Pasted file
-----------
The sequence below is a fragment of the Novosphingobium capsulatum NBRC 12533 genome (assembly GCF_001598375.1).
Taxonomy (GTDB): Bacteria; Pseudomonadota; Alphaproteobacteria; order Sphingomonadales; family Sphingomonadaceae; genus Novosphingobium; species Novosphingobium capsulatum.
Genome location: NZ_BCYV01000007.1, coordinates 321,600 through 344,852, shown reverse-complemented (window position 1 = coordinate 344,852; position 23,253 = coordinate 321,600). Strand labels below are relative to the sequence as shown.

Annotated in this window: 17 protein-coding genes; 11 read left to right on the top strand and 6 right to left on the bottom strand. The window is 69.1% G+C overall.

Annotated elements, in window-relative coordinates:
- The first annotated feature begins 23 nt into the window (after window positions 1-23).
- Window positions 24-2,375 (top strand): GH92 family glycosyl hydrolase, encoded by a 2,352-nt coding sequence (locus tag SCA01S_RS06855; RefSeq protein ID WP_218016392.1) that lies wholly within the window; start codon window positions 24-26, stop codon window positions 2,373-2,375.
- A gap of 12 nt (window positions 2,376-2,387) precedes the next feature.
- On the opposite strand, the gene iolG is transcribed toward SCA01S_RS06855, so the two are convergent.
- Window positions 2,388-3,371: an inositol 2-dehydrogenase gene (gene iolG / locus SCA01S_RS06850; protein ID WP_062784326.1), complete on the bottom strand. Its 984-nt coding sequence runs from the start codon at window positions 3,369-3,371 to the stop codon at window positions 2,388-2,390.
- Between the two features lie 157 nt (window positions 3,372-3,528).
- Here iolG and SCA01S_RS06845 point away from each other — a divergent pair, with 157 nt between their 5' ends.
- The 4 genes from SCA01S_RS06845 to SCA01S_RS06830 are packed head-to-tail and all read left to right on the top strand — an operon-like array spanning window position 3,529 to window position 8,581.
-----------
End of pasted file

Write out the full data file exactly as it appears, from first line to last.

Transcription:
The sequence below is a fragment of the Novosphingobium capsulatum NBRC 12533 genome (assembly GCF_001598375.1).
Taxonomy (GTDB): Bacteria; Pseudomonadota; Alphaproteobacteria; order Sphingomonadales; family Sphingomonadaceae; genus Novosphingobium; species Novosphingobium capsulatum.
Genome location: NZ_BCYV01000007.1, coordinates 321,600 through 344,852, shown reverse-complemented (window position 1 = coordinate 344,852; position 23,253 = coordinate 321,600). Strand labels below are relative to the sequence as shown.

Annotated in this window: 17 protein-coding genes; 11 read left to right on the top strand and 6 right to left on the bottom strand. The window is 69.1% G+C overall.

Annotated elements, in window-relative coordinates:
- The first annotated feature begins 23 nt into the window (after window positions 1-23).
- Window positions 24-2,375 (top strand): GH92 family glycosyl hydrolase, encoded by a 2,352-nt coding sequence (locus tag SCA01S_RS06855; RefSeq protein ID WP_218016392.1) that lies wholly within the window; start codon window positions 24-26, stop codon window positions 2,373-2,375.
- A gap of 12 nt (window positions 2,376-2,387) precedes the next feature.
- On the opposite strand, the gene iolG is transcribed toward SCA01S_RS06855, so the two are convergent.
- Window positions 2,388-3,371: an inositol 2-dehydrogenase gene (gene iolG / locus SCA01S_RS06850; protein ID WP_062784326.1), complete on the bottom strand. Its 984-nt coding sequence runs from the start codon at window positions 3,369-3,371 to the stop codon at window positions 2,388-2,390.
- Between the two features lie 157 nt (window positions 3,372-3,528).
- Here iolG and SCA01S_RS06845 point away from each other — a divergent pair, with 157 nt between their 5' ends.
- The 4 genes from SCA01S_RS06845 to SCA01S_RS06830 are packed head-to-tail and all read left to right on the top strand — an operon-like array spanning window position 3,529 to window position 8,581.